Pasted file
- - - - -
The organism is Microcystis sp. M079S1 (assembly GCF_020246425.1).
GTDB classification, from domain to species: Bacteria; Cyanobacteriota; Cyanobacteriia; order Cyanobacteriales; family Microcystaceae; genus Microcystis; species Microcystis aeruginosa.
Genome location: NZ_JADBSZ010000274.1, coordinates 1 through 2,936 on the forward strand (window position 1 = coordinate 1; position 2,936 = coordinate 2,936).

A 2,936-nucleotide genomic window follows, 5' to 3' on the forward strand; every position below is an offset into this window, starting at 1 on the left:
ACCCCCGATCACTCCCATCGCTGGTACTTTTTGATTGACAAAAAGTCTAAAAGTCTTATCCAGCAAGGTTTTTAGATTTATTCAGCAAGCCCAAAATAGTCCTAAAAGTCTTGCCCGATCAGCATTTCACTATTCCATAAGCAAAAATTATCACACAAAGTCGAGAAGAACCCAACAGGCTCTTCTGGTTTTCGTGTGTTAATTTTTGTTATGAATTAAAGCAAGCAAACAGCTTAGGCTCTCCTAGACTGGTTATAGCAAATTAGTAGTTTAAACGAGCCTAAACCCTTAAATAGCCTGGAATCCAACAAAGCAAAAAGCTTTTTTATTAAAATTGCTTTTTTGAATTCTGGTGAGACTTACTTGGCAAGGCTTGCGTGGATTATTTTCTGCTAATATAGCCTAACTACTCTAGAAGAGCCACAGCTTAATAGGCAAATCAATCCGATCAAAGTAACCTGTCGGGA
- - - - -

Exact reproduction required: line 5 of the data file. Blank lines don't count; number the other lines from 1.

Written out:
ACCCCCGATCACTCCCATCGCTGGTACTTTTTGATTGACAAAAAGTCTAAAAGTCTTATCCAGCAAGGTTTTTAGATTTATTCAGCAAGCCCAAAATAGTCCTAAAAGTCTTGCCCGATCAGCATTTCACTATTCCATAAGCAAAAATTATCACACAAAGTCGAGAAGAACCCAACAGGCTCTTCTGGTTTTCGTGTGTTAATTTTTGTTATGAATTAAAGCAAGCAAACAGCTTAGGCTCTCCTAGACTGGTTATAGCAAATTAGTAGTTTAAACGAGCCTAAACCCTTAAATAGCCTGGAATCCAACAAAGCAAAAAGCTTTTTTATTAAAATTGCTTTTTTGAATTCTGGTGAGACTTACTTGGCAAGGCTTGCGTGGATTATTTTCTGCTAATATAGCCTAACTACTCTAGAAGAGCCACAGCTTAATAGGCAAATCAATCCGATCAAAGTAACCTGTCGGGA